3 Ways B2B Marketers Can Own Social Media

November 12, 2015
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When it comes to social media, content and creativity win.

Many B2C companies push social limits to differentiate themselves from the overcrowded playing field of brands trying to break free. After all, it's that extra spark that turns a good campaign into a viral campaign. While B2C social strategy is often at the forefront of this evolving industry, B2B companies are gaining ground.

So maybe you're not pursuing coffee-consuming connoisseurs and battling #RedCup backlash. Or you're not reaping the benefits of #OptOutside with a 6,557 percent lift in social media mentions. (Bravo, REI.)

Still, some B2B companies are killing it on social media. Take GE's Instagram account, which has more than 199,000 followers. It showcases GE products in an unexpected way through mesmerizing videos, showing people a side of the company they may never see and taking them to places they may never go. Or look at Intel's Facebook strategy that broke barriers with #ILookLikeAnEngineer.

The key? Humanize the brand.

1. Tell stories and introduce a personality through imagery. In social media, stand for a purpose that transcends products. Xylem, a leading global water technology provider, is dedicated to solving its customers' most challenging water problems.

Here's how it plays out on social media: Xylem's Bell & Gossett pumps are installed at Levi's Stadium, the new $1.3 billion home to the San Francisco 49ers football team. The B&G-driven recycled-water pressure booster system ensures that when everyone goes to the bathroom at once, like during the halftime of a football game, there is adequate water available. There's a story to that. Instead of showing photos of the pumps, the social posts targeted football fans with stadium imagery and a behind-the-scenes story they might not otherwise know.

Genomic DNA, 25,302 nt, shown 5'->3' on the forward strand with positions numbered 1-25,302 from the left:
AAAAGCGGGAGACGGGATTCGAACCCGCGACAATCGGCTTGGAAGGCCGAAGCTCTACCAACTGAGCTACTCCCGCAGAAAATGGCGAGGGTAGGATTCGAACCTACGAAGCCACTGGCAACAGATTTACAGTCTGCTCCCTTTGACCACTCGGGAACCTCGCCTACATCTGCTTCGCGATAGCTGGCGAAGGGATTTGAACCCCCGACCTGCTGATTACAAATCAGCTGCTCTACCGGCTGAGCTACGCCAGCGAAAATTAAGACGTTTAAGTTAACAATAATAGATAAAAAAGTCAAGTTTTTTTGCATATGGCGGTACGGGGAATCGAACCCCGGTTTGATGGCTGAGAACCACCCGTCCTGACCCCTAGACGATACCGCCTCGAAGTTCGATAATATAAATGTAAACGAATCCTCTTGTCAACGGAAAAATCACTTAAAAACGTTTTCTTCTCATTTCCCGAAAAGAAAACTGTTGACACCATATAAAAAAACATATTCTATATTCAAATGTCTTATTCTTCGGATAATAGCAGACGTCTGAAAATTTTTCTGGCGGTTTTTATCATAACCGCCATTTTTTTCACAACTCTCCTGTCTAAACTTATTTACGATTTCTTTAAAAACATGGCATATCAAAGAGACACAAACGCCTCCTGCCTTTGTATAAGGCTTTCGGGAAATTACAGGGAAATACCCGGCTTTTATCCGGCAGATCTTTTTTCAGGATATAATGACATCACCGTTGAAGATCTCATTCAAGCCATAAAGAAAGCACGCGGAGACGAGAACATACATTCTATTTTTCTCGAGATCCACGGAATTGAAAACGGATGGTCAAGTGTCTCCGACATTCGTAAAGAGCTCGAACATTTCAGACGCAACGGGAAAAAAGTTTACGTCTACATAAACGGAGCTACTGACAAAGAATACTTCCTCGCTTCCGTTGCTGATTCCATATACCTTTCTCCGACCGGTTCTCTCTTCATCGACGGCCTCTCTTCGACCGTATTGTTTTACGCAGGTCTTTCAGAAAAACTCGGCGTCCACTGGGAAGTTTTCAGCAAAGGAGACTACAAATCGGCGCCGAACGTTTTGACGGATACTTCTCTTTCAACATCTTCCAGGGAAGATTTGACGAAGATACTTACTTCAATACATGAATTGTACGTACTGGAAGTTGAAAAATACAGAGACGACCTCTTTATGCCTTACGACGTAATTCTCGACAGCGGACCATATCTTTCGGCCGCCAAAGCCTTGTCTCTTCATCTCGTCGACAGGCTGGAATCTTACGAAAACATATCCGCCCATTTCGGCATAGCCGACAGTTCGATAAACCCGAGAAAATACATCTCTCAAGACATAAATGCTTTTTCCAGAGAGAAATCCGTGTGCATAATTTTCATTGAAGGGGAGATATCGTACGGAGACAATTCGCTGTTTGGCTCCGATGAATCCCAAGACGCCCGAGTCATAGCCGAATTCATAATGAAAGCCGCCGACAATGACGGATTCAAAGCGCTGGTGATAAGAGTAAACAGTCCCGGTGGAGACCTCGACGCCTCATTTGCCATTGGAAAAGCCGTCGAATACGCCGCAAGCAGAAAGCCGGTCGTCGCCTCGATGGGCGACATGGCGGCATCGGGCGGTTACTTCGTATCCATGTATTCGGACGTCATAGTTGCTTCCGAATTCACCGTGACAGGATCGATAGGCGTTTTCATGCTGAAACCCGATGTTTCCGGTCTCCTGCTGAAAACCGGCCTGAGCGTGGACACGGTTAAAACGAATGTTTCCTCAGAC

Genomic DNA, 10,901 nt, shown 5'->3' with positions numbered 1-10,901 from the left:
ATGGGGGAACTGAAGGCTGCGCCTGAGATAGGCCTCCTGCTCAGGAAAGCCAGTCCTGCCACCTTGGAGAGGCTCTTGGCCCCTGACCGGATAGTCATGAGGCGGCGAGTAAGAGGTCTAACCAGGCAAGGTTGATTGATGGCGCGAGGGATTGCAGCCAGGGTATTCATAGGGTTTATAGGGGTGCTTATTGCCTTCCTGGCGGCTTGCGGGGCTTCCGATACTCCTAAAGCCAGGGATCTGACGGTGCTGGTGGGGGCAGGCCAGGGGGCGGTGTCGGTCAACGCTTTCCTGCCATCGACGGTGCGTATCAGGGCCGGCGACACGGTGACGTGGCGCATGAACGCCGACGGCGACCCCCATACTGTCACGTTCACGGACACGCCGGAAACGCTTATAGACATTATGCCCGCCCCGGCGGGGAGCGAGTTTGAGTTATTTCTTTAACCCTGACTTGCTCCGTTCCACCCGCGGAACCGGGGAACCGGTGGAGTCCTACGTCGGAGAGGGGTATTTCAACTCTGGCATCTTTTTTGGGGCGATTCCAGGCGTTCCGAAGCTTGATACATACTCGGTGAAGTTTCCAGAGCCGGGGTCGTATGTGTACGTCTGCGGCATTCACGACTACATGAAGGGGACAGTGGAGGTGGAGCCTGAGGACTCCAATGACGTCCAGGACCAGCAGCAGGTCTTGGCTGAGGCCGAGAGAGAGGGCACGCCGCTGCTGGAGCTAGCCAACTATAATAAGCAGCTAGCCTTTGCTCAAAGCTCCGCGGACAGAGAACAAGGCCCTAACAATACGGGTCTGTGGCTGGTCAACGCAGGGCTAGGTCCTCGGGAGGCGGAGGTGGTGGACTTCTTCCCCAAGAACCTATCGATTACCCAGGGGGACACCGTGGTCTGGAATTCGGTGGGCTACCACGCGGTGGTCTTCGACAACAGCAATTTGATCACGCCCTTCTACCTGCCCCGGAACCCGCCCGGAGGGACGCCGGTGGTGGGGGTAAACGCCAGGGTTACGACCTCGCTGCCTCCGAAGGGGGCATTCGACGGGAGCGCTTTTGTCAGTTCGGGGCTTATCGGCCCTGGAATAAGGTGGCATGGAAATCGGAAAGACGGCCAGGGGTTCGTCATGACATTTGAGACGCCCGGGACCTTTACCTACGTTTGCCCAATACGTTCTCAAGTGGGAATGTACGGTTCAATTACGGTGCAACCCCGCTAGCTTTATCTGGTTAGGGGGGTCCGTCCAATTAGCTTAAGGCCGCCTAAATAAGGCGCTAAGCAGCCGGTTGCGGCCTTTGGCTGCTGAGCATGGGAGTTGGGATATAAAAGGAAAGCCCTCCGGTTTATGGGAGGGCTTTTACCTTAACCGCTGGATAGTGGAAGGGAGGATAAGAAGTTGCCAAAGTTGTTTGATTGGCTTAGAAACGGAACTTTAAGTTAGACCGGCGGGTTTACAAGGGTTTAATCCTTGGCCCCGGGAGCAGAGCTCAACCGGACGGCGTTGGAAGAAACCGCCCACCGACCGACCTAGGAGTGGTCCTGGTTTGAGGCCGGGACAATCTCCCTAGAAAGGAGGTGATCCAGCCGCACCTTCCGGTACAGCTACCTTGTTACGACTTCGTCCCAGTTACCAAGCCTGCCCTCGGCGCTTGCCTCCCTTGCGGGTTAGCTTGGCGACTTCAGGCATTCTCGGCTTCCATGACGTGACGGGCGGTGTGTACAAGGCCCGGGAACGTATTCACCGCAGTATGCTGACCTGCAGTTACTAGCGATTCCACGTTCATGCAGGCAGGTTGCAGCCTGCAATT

2. Get your employees involved. The days of banishing employees from social media use at work are long gone. If you have a dedicated and trustworthy team, you have natural brand ambassadors at your fingertips. Spend some time training them on how to properly use social media sites and how to advocate for your brand online. Then, create a social media strategy and develop guidelines around your company. If a small percentage starts sharing relevant content on Facebook or starts LinkedIn conversations, there's a ripple effect that can help maximize a marketing budget.

3. Use relevant hashtags. Rule of thumb: Use hashtags as a strategic decision to show up in a relevant feed. Put away the cutesy hashtags that don't add value (#amiright?) and delete the hashtags that only include your company in the conversation. Let's step back. Before using a new hashtag, do the research. Analyze what conversations are blossoming around that topic and which Twitter accounts are contributing to it. If you're not fitting into the mix, move on. If you've created a hashtag that doesn't have longevity to it, get rid of it. Always ask yourself: "What value is this hashtag adding?"

Now, every so often there's a chance to join a conversation your brand might not have originally intended to be a part of. Stay abreast of trending social topics and jump in where appropriate. Can you add a creative spin to a chatter-inducing topic without jeopardizing what your brand stands for? Go for it.

As you start to build out a social strategy for a B2B company, don't sell products on social — use it to achieve more. The moments and stories shared through social media will forge a stronger connection to your products and to your brand in the long run.

— Danielle Barr, senior digital strategist